Vegan Pumpkin Spice Latte

Vegan Pumpking Spice Latte

Ingredients

  1. I cup Almond Milk Creamer
  2. 2 Tbsp. canned pure pumpkin puree
  3. 2 Tbsp. maple syrup
  4. 2 whole cloves
  5. 1 cinnamon stick
  6. ¼ cup hot espresso or strong coffee
  7. Coconut whip (thawed)

Instructions

Combine the creamer, pumpkin, maple syrup, cloves and cinnamon in a small pot and bring to a gentle boil.

Remove from heat and discard the cloves and cinnamon stick. Whisk vigorously until foamy.

Pour espresso into mug (clear glass is pretty!) and top with frothy mixture followed by a dollop of the coconut whip and freshly grated nutmeg! Oui la!

Benefits

This recipe was in the same magazine as the vegan pumpkin risotto recipe; what a contrast! The original recipe called for heavy cream so I just substituted almond milk creamer and coconut whip and it was delicious. What a great way to wake up on a holiday morning and its easy to make for a crowd by just multiplying the ingredients. I’m not going to pretend that this is a “health” drink but substituting the dairy products for plant based alternatives make it a healthier choice and the addition of pumpkin, cloves and cinnamon add nutritional benefits. Spices are often overlooked as the nutrient powerhouses they are.

Let’s talk about cloves.

Clove contains significant amounts of an active component called eugenol, which has made it the subject of numerous health studies, including studies on the prevention of toxicity from environmental pollutants like carbon tetrachloride, digestive tract cancers, and joint inflammation. Eugenol functions as an anti-inflammatory substance. In animal studies, the addition of clove extract to diets already high in anti-inflammatory components (like cod liver oil, with its high omega-3 fatty acid content) brings significant added benefits, and in some studies, further reduces inflammatory symptoms by another 15-30%. Clove also contains a variety of flavonoids, including kaempferol and rhamnetin, which also contribute to clove's anti-inflammatory (and antioxidant) properties.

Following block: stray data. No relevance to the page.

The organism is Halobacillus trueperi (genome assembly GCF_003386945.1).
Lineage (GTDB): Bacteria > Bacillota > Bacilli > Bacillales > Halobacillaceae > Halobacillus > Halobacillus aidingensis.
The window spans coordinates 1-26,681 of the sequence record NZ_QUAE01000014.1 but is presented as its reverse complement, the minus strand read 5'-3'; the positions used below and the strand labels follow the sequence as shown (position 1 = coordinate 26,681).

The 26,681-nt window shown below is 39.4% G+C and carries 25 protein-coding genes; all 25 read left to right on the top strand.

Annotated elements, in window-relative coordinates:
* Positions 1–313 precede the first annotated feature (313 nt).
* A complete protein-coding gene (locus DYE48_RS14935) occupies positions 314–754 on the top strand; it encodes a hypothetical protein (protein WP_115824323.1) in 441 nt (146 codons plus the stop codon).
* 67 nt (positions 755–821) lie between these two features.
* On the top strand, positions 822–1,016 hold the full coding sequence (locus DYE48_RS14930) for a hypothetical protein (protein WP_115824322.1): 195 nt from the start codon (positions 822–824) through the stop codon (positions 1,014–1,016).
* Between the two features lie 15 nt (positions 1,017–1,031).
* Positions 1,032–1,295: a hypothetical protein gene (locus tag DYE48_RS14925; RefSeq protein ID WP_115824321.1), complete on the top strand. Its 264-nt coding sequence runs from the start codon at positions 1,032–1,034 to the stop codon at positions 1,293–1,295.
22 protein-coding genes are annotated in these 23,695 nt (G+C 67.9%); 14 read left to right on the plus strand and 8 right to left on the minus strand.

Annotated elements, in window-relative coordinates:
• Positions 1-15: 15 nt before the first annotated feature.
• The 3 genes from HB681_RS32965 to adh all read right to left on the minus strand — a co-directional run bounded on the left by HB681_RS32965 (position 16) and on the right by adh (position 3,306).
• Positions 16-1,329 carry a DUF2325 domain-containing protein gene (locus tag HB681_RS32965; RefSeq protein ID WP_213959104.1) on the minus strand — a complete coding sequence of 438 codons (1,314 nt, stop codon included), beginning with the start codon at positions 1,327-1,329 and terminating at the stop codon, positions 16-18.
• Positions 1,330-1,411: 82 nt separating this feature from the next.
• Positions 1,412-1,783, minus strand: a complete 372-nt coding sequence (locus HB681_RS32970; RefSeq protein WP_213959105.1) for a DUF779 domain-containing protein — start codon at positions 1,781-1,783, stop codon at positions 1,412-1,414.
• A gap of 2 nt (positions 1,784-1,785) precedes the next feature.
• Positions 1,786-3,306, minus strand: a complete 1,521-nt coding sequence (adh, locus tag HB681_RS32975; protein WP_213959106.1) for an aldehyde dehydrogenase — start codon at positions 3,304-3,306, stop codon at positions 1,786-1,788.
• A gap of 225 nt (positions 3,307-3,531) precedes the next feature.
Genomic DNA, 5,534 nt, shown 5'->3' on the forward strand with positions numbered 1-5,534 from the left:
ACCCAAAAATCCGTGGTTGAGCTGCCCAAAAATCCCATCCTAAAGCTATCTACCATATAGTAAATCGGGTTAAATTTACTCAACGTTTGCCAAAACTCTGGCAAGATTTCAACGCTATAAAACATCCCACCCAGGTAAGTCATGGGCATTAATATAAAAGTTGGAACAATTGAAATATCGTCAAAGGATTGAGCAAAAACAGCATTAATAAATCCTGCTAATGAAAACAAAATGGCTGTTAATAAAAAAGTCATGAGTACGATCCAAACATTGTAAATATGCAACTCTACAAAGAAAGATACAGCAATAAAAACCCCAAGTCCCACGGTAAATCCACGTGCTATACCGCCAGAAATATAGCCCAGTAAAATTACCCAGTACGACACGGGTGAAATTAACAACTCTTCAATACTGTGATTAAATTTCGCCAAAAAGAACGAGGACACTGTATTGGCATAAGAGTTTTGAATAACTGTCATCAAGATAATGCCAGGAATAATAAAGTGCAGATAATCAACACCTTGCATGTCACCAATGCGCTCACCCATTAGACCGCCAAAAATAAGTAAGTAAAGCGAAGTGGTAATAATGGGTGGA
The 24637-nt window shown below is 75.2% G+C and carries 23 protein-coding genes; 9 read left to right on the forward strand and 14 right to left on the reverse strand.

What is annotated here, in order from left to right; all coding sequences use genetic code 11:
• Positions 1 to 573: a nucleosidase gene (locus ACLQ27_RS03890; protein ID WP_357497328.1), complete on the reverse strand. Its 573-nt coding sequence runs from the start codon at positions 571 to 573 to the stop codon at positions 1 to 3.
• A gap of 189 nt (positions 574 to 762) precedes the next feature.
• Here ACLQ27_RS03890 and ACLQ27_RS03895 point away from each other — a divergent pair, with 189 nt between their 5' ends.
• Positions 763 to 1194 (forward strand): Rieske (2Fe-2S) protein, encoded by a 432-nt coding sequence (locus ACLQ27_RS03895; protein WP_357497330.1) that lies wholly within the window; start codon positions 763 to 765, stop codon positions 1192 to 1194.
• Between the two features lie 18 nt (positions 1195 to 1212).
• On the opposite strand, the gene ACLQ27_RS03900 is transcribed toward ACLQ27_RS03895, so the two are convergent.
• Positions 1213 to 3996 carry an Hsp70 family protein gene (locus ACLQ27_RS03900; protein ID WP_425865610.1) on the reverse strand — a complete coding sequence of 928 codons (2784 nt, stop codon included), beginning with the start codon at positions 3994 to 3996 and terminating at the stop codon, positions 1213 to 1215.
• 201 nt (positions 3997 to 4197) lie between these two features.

In animal studies, the addition of clove extract to diets already high in anti-inflammatory components (like cod liver oil, with its high omega-3 fatty acid content) brings significant added benefits, and in some studies, further reduces inflammatory symptoms by another 15-30%. Clove also contains a variety of flavonoids, including kaempferol and rhamnetin, which also contribute to clove's anti-inflammatory (and antioxidant) properties.

Like its fellow spices, clove's unique phytonutrient components are accompanied by an incredible variety of traditionally recognized nutrients. Cloves are an excellent source of manganese, a very good source of vitamin K and dietary fiber, and a good source of iron, magnesium, and calcium.

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